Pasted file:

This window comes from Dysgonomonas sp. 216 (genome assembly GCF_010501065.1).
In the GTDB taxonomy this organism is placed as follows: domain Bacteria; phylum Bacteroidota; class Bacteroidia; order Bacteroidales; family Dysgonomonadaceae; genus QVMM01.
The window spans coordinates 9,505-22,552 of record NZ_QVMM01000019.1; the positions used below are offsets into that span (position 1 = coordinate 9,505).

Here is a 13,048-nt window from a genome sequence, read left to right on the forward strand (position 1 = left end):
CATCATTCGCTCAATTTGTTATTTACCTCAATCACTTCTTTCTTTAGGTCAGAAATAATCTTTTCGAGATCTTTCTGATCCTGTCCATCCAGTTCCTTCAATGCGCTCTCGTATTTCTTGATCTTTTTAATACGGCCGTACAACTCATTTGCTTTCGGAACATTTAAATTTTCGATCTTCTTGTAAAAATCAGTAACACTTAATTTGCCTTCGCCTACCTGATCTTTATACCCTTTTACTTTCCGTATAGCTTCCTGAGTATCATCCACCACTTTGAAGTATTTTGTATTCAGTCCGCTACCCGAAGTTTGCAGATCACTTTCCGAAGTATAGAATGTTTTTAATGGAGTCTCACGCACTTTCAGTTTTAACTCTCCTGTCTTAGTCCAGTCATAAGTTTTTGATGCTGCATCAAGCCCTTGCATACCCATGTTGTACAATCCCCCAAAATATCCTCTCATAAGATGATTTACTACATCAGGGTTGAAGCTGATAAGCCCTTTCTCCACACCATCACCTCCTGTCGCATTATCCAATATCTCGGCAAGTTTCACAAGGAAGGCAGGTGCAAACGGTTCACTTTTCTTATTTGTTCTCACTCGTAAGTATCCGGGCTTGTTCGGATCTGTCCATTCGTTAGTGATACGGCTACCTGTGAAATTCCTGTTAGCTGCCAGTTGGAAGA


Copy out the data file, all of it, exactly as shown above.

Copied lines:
This window comes from Dysgonomonas sp. 216 (genome assembly GCF_010501065.1).
In the GTDB taxonomy this organism is placed as follows: domain Bacteria; phylum Bacteroidota; class Bacteroidia; order Bacteroidales; family Dysgonomonadaceae; genus QVMM01.
The window spans coordinates 9,505-22,552 of record NZ_QVMM01000019.1; the positions used below are offsets into that span (position 1 = coordinate 9,505).

Here is a 13,048-nt window from a genome sequence, read left to right on the forward strand (position 1 = left end):
CATCATTCGCTCAATTTGTTATTTACCTCAATCACTTCTTTCTTTAGGTCAGAAATAATCTTTTCGAGATCTTTCTGATCCTGTCCATCCAGTTCCTTCAATGCGCTCTCGTATTTCTTGATCTTTTTAATACGGCCGTACAACTCATTTGCTTTCGGAACATTTAAATTTTCGATCTTCTTGTAAAAATCAGTAACACTTAATTTGCCTTCGCCTACCTGATCTTTATACCCTTTTACTTTCCGTATAGCTTCCTGAGTATCATCCACCACTTTGAAGTATTTTGTATTCAGTCCGCTACCCGAAGTTTGCAGATCACTTTCCGAAGTATAGAATGTTTTTAATGGAGTCTCACGCACTTTCAGTTTTAACTCTCCTGTCTTAGTCCAGTCATAAGTTTTTGATGCTGCATCAAGCCCTTGCATACCCATGTTGTACAATCCCCCAAAATATCCTCTCATAAGATGATTTACTACATCAGGGTTGAAGCTGATAAGCCCTTTCTCCACACCATCACCTCCTGTCGCATTATCCAATATCTCGGCAAGTTTCACAAGGAAGGCAGGTGCAAACGGTTCACTTTTCTTATTTGTTCTCACTCGTAAGTATCCGGGCTTGTTCGGATCTGTCCATTCGTTAGTGATACGGCTACCTGTGAAATTCCTGTTAGCTGCCAGTTGGAAGA